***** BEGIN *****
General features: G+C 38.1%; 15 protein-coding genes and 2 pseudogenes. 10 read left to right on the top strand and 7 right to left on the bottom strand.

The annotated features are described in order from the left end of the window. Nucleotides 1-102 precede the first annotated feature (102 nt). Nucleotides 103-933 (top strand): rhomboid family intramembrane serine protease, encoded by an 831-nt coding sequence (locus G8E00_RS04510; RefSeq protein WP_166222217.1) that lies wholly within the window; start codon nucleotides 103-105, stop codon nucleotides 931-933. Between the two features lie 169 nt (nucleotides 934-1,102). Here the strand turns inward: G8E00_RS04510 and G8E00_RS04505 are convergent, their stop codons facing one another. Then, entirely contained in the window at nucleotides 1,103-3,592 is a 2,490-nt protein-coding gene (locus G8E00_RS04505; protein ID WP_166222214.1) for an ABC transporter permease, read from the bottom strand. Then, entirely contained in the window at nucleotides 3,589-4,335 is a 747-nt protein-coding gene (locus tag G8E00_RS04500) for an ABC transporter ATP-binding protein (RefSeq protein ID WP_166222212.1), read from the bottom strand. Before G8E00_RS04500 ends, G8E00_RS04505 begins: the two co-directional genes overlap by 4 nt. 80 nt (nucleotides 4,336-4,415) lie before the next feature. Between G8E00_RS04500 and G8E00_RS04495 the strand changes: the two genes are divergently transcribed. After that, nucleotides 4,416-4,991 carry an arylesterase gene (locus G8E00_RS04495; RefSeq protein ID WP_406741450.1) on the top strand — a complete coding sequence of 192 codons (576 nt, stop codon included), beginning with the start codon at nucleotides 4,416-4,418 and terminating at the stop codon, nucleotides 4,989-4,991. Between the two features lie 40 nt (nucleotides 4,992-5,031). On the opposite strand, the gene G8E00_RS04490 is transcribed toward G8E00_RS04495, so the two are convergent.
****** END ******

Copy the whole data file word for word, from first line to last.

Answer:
General features: G+C 38.1%; 15 protein-coding genes and 2 pseudogenes. 10 read left to right on the top strand and 7 right to left on the bottom strand.

The annotated features are described in order from the left end of the window. Nucleotides 1-102 precede the first annotated feature (102 nt). Nucleotides 103-933 (top strand): rhomboid family intramembrane serine protease, encoded by an 831-nt coding sequence (locus G8E00_RS04510; RefSeq protein WP_166222217.1) that lies wholly within the window; start codon nucleotides 103-105, stop codon nucleotides 931-933. Between the two features lie 169 nt (nucleotides 934-1,102). Here the strand turns inward: G8E00_RS04510 and G8E00_RS04505 are convergent, their stop codons facing one another. Then, entirely contained in the window at nucleotides 1,103-3,592 is a 2,490-nt protein-coding gene (locus G8E00_RS04505; protein ID WP_166222214.1) for an ABC transporter permease, read from the bottom strand. Then, entirely contained in the window at nucleotides 3,589-4,335 is a 747-nt protein-coding gene (locus tag G8E00_RS04500) for an ABC transporter ATP-binding protein (RefSeq protein ID WP_166222212.1), read from the bottom strand. Before G8E00_RS04500 ends, G8E00_RS04505 begins: the two co-directional genes overlap by 4 nt. 80 nt (nucleotides 4,336-4,415) lie before the next feature. Between G8E00_RS04500 and G8E00_RS04495 the strand changes: the two genes are divergently transcribed. After that, nucleotides 4,416-4,991 carry an arylesterase gene (locus G8E00_RS04495; RefSeq protein ID WP_406741450.1) on the top strand — a complete coding sequence of 192 codons (576 nt, stop codon included), beginning with the start codon at nucleotides 4,416-4,418 and terminating at the stop codon, nucleotides 4,989-4,991. Between the two features lie 40 nt (nucleotides 4,992-5,031). On the opposite strand, the gene G8E00_RS04490 is transcribed toward G8E00_RS04495, so the two are convergent.